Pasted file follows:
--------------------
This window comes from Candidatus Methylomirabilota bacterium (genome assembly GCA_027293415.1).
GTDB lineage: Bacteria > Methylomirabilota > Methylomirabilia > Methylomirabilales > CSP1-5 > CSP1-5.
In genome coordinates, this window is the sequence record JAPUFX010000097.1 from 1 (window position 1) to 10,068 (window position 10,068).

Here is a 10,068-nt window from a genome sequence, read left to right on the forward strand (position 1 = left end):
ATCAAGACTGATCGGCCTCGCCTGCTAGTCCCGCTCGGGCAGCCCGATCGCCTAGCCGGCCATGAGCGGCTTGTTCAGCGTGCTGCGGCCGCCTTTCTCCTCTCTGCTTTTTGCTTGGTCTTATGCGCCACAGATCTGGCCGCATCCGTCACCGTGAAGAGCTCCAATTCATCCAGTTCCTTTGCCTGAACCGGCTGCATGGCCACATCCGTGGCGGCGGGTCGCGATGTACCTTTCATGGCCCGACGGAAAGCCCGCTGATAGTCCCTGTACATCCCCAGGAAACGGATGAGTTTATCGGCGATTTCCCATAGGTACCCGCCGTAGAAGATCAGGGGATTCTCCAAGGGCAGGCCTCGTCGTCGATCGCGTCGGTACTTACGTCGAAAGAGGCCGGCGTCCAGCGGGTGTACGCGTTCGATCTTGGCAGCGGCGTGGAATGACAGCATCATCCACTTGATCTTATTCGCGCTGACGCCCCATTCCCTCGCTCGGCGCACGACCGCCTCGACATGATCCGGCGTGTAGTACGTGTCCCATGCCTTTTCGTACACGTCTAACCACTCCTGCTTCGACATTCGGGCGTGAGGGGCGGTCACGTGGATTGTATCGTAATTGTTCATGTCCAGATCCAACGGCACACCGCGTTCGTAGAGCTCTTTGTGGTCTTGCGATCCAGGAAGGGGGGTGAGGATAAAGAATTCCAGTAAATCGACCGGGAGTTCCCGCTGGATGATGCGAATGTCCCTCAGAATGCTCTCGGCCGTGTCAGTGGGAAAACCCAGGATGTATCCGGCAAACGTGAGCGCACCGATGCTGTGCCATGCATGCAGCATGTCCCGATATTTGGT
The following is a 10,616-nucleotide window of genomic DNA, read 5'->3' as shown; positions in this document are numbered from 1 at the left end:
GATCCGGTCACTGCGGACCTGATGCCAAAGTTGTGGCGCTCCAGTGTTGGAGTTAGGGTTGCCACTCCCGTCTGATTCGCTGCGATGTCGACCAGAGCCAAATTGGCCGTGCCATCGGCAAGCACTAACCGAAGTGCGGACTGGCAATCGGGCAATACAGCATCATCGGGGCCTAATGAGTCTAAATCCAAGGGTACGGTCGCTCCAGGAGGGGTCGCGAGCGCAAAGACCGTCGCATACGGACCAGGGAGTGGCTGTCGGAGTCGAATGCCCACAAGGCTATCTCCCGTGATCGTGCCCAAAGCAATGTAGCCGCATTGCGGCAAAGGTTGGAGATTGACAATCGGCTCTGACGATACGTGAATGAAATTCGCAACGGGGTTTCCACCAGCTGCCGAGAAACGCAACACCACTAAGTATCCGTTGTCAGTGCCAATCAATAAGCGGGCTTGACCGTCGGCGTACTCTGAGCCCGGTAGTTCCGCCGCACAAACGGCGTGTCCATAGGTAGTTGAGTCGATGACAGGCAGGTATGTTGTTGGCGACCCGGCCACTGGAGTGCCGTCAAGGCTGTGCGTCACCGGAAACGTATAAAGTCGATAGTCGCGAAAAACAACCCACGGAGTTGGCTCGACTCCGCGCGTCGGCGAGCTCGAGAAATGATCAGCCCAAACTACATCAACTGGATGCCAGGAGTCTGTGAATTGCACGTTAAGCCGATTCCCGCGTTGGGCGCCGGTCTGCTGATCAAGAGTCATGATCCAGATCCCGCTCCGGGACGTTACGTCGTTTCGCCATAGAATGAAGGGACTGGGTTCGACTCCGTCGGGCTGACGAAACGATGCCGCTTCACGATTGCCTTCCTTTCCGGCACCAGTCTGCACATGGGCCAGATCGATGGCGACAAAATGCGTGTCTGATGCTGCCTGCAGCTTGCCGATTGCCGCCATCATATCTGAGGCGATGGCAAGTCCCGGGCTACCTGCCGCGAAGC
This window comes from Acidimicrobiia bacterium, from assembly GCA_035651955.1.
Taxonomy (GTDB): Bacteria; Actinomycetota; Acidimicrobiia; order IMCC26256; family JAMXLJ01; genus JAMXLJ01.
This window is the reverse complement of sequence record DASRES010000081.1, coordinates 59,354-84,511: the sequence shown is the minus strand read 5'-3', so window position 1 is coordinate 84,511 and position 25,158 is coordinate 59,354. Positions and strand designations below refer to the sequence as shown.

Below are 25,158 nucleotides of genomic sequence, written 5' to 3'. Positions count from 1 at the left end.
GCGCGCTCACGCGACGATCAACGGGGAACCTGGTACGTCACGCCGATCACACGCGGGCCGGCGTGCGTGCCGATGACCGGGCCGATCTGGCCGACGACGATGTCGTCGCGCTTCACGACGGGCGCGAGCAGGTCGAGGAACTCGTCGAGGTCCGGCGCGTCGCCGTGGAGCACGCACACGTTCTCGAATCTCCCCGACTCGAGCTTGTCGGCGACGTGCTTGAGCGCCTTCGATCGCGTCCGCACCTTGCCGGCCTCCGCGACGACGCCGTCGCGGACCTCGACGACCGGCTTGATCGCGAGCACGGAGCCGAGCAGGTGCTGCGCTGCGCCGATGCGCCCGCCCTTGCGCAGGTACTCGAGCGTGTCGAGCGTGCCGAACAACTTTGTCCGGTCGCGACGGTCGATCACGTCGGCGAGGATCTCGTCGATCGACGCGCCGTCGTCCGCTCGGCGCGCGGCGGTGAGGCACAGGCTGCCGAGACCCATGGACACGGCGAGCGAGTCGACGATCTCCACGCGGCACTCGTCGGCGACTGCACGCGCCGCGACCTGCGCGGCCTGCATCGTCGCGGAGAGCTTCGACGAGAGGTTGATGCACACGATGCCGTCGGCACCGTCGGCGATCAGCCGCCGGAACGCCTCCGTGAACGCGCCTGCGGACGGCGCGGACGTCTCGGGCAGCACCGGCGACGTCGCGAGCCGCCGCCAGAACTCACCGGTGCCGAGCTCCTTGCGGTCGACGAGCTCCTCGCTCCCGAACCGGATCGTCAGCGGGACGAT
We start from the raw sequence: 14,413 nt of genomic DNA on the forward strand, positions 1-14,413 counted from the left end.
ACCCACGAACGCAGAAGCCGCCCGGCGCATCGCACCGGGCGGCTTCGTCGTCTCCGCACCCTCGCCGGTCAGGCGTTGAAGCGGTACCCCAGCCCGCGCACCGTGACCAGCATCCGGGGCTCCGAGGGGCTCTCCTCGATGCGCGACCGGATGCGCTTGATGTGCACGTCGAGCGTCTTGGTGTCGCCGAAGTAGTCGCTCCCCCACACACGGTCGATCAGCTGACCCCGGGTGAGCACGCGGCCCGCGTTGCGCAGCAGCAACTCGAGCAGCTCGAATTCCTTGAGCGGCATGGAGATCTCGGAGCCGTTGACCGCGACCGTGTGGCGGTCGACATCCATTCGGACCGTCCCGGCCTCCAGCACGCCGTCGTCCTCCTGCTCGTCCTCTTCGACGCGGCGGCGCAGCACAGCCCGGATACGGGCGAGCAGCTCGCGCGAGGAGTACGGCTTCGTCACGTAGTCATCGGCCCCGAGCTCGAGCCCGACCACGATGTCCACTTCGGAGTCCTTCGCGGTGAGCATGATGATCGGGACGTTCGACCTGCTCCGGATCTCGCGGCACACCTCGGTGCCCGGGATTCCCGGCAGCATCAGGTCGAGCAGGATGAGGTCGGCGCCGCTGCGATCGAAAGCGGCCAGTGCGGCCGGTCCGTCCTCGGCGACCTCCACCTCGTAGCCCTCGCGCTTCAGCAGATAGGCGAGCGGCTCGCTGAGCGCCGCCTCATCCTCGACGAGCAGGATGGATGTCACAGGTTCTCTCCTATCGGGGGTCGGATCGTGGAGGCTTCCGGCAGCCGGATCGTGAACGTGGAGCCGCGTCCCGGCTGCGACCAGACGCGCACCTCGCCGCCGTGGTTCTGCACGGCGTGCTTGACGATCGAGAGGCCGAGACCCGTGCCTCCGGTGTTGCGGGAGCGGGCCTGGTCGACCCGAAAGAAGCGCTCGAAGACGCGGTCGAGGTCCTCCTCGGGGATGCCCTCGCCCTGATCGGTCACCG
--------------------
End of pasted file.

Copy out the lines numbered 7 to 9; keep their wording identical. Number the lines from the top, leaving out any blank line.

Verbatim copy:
GATCCGGTCACTGCGGACCTGATGCCAAAGTTGTGGCGCTCCAGTGTTGGAGTTAGGGTTGCCACTCCCGTCTGATTCGCTGCGATGTCGACCAGAGCCAAATTGGCCGTGCCATCGGCAAGCACTAACCGAAGTGCGGACTGGCAATCGGGCAATACAGCATCATCGGGGCCTAATGAGTCTAAATCCAAGGGTACGGTCGCTCCAGGAGGGGTCGCGAGCGCAAAGACCGTCGCATACGGACCAGGGAGTGGCTGTCGGAGTCGAATGCCCACAAGGCTATCTCCCGTGATCGTGCCCAAAGCAATGTAGCCGCATTGCGGCAAAGGTTGGAGATTGACAATCGGCTCTGACGATACGTGAATGAAATTCGCAACGGGGTTTCCACCAGCTGCCGAGAAACGCAACACCACTAAGTATCCGTTGTCAGTGCCAATCAATAAGCGGGCTTGACCGTCGGCGTACTCTGAGCCCGGTAGTTCCGCCGCACAAACGGCGTGTCCATAGGTAGTTGAGTCGATGACAGGCAGGTATGTTGTTGGCGACCCGGCCACTGGAGTGCCGTCAAGGCTGTGCGTCACCGGAAACGTATAAAGTCGATAGTCGCGAAAAACAACCCACGGAGTTGGCTCGACTCCGCGCGTCGGCGAGCTCGAGAAATGATCAGCCCAAACTACATCAACTGGATGCCAGGAGTCTGTGAATTGCACGTTAAGCCGATTCCCGCGTTGGGCGCCGGTCTGCTGATCAAGAGTCATGATCCAGATCCCGCTCCGGGACGTTACGTCGTTTCGCCATAGAATGAAGGGACTGGGTTCGACTCCGTCGGGCTGACGAAACGATGCCGCTTCACGATTGCCTTCCTTTCCGGCACCAGTCTGCACATGGGCCAGATCGATGGCGACAAAATGCGTGTCTGATGCTGCCTGCAGCTTGCCGATTGCCGCCATCATATCTGAGGCGATGGCAAGTCCCGGGCTACCTGCCGCGAAGC
This window comes from Acidimicrobiia bacterium, from assembly GCA_035651955.1.
Taxonomy (GTDB): Bacteria; Actinomycetota; Acidimicrobiia; order IMCC26256; family JAMXLJ01; genus JAMXLJ01.